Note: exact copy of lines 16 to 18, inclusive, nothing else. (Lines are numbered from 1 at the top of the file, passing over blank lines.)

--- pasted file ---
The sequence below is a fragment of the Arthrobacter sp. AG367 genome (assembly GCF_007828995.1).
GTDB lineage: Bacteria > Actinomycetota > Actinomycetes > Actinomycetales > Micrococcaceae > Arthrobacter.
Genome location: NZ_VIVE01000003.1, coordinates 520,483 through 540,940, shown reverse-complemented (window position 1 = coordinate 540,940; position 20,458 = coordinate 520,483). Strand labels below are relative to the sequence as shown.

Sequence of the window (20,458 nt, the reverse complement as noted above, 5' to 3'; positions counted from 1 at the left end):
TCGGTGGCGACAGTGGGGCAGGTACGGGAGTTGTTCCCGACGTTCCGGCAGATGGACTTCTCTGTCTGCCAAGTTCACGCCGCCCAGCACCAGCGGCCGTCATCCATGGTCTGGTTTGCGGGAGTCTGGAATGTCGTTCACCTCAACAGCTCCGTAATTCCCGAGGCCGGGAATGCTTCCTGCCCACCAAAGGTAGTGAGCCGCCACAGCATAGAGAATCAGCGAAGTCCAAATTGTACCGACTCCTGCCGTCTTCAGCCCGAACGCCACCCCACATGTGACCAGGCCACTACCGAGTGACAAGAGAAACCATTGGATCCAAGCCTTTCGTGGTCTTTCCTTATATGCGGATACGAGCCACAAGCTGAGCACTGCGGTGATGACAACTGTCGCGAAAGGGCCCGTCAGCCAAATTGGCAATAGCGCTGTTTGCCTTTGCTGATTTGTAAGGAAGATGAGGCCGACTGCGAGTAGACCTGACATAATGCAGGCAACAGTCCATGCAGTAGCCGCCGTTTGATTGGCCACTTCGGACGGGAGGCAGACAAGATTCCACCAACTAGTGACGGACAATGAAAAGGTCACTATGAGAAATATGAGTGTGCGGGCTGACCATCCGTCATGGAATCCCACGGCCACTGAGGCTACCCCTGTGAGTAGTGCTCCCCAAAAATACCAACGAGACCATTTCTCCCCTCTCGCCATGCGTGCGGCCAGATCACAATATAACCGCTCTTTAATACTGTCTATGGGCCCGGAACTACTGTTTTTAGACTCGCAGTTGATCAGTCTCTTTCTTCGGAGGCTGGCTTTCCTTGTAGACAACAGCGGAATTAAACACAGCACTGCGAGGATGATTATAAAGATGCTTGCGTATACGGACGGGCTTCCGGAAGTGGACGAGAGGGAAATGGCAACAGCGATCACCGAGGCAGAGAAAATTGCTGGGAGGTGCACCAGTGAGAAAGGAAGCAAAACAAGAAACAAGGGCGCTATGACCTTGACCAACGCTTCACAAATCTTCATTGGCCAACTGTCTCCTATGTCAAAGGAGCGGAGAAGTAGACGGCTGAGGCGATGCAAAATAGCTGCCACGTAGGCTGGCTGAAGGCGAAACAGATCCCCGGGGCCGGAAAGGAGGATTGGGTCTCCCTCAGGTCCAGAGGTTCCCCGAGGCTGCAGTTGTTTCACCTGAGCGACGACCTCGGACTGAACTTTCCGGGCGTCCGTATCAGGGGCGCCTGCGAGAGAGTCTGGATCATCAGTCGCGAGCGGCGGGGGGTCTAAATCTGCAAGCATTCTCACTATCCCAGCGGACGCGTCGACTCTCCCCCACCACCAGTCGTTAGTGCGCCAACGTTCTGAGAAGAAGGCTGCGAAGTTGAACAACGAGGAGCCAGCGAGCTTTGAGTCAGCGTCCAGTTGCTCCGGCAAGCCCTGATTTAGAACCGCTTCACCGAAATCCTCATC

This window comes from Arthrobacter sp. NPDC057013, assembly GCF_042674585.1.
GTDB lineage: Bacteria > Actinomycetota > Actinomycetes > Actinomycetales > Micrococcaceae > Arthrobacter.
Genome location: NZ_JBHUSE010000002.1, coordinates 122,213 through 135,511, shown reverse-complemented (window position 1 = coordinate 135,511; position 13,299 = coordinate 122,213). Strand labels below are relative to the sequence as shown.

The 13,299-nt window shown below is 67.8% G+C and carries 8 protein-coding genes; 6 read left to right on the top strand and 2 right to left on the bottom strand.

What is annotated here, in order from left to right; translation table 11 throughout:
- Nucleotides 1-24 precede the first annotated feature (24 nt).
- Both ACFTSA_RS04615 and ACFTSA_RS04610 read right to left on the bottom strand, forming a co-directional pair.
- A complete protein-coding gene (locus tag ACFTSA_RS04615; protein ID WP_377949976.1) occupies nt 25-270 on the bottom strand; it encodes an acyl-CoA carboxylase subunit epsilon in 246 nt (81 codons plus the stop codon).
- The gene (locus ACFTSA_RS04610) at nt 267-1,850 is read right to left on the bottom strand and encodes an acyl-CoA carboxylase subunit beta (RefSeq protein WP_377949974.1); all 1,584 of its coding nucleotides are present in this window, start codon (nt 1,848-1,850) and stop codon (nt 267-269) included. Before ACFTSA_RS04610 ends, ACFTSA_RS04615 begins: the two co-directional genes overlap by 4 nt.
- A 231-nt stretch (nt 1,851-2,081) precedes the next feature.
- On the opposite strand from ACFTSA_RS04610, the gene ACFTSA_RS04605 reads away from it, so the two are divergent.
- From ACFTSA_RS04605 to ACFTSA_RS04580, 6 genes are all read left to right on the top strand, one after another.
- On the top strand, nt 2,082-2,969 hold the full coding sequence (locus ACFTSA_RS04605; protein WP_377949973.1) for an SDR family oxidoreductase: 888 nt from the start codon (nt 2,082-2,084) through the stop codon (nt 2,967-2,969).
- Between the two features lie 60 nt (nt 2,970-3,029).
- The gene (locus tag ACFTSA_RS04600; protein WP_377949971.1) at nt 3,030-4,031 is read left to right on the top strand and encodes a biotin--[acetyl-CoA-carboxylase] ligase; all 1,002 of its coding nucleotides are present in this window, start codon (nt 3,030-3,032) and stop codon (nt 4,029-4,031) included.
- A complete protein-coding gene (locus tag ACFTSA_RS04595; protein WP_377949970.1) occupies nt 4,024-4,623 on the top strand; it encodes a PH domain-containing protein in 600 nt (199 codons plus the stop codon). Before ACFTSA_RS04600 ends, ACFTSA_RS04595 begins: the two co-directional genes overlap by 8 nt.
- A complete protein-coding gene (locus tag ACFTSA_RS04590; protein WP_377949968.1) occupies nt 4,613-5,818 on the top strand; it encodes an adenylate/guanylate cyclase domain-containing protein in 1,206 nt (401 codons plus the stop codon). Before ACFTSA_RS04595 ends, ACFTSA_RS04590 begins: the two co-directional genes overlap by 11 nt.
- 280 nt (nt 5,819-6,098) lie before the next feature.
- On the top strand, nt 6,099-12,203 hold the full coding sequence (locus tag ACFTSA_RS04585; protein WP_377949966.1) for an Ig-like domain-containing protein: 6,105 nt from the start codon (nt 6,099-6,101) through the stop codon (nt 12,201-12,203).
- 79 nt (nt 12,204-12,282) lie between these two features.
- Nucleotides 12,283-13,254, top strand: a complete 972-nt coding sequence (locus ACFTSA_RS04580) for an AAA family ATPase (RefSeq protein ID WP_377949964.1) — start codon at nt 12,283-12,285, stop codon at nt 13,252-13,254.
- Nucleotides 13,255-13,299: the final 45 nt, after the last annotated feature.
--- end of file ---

- On the opposite strand from ACFTSA_RS04610, the gene ACFTSA_RS04605 reads away from it, so the two are divergent.
- From ACFTSA_RS04605 to ACFTSA_RS04580, 6 genes are all read left to right on the top strand, one after another.
- On the top strand, nt 2,082-2,969 hold the full coding sequence (locus ACFTSA_RS04605; protein WP_377949973.1) for an SDR family oxidoreductase: 888 nt from the start codon (nt 2,082-2,084) through the stop codon (nt 2,967-2,969).